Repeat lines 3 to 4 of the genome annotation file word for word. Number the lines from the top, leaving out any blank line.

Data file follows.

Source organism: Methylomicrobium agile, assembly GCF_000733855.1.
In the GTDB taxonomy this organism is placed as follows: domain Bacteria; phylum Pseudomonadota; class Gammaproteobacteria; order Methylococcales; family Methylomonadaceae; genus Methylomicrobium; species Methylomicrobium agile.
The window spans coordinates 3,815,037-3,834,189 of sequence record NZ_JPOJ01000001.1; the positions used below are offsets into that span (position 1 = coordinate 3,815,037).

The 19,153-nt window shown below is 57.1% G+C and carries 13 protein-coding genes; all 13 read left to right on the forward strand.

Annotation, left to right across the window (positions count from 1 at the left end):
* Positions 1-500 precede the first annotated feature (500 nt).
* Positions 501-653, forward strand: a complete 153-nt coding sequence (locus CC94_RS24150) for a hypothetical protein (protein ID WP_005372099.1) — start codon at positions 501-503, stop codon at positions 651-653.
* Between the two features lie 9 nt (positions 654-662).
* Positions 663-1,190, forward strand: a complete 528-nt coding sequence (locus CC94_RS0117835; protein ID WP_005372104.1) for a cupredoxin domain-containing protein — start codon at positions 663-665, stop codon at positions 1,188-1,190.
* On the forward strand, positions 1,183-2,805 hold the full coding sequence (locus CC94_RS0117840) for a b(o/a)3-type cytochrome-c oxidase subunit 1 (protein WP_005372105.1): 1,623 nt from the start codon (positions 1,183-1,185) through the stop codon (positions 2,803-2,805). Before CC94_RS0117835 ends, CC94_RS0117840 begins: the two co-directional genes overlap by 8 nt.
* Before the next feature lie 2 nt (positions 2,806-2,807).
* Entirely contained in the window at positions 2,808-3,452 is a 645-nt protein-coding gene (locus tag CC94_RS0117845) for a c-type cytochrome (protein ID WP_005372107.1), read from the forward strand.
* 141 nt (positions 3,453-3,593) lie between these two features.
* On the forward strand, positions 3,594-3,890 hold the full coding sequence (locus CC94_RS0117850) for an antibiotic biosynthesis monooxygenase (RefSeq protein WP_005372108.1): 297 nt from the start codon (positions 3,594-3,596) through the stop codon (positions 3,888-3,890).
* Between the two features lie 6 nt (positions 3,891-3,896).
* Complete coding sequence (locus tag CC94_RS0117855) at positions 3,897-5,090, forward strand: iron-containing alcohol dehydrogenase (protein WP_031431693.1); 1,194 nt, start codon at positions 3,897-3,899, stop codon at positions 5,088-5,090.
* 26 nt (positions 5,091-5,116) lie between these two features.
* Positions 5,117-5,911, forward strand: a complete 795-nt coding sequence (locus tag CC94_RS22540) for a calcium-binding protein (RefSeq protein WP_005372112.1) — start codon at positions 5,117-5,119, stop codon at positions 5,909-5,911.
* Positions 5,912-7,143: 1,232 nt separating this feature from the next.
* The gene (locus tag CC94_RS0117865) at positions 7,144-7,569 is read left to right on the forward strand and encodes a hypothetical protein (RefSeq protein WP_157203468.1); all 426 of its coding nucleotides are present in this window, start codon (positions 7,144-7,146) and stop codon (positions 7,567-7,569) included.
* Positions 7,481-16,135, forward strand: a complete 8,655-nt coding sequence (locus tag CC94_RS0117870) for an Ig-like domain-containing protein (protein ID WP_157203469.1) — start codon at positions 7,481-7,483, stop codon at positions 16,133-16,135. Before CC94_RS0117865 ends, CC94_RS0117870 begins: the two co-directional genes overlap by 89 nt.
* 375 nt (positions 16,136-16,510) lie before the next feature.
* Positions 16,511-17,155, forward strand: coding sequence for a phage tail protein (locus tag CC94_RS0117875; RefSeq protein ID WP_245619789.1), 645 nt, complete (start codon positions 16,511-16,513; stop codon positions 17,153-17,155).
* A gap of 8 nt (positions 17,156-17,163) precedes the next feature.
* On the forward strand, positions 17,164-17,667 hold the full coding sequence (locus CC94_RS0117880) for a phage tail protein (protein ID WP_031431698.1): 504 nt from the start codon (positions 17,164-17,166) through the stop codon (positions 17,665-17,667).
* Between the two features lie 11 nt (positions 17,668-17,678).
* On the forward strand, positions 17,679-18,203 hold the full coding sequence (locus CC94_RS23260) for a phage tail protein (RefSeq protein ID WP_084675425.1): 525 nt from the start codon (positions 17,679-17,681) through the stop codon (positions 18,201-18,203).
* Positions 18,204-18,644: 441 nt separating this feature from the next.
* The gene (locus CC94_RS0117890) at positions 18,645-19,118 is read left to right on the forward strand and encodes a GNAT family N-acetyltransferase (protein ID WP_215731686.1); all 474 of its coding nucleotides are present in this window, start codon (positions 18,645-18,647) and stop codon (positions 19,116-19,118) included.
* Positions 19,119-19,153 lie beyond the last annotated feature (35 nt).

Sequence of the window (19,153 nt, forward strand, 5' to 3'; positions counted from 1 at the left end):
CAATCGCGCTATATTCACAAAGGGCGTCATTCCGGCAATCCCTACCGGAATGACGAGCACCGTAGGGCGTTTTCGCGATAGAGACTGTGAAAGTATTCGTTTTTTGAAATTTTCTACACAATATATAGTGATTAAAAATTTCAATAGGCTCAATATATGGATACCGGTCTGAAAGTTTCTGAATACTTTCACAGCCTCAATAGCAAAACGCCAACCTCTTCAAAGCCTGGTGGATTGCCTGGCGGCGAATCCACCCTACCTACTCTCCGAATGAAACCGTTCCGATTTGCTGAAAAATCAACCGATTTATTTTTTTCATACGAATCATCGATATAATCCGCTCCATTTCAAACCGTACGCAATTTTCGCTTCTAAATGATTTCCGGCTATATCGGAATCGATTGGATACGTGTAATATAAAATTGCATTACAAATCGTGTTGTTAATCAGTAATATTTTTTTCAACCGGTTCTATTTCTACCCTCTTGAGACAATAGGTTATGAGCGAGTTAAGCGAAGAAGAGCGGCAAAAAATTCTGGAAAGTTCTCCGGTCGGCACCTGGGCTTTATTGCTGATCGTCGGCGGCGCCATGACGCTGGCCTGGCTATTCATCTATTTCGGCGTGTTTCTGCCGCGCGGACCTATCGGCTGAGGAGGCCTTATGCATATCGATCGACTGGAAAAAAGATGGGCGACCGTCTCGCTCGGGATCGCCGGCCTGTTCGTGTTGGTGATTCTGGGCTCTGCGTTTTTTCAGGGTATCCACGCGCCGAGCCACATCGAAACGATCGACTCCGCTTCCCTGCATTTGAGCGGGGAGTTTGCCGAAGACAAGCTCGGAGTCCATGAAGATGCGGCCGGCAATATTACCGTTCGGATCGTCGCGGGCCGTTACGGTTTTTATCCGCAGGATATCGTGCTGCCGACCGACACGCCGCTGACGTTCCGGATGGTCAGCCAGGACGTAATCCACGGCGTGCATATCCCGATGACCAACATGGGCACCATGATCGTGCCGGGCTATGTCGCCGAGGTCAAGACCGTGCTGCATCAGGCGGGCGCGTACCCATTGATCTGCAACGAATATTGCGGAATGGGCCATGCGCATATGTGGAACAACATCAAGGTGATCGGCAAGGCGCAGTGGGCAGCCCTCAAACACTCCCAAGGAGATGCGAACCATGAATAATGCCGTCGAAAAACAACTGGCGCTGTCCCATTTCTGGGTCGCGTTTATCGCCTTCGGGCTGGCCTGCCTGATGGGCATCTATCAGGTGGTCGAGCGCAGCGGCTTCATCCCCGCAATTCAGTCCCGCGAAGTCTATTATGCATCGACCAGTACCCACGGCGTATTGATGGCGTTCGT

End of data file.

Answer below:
The window spans coordinates 3,815,037-3,834,189 of sequence record NZ_JPOJ01000001.1; the positions used below are offsets into that span (position 1 = coordinate 3,815,037).

The 19,153-nt window shown below is 57.1% G+C and carries 13 protein-coding genes; all 13 read left to right on the forward strand.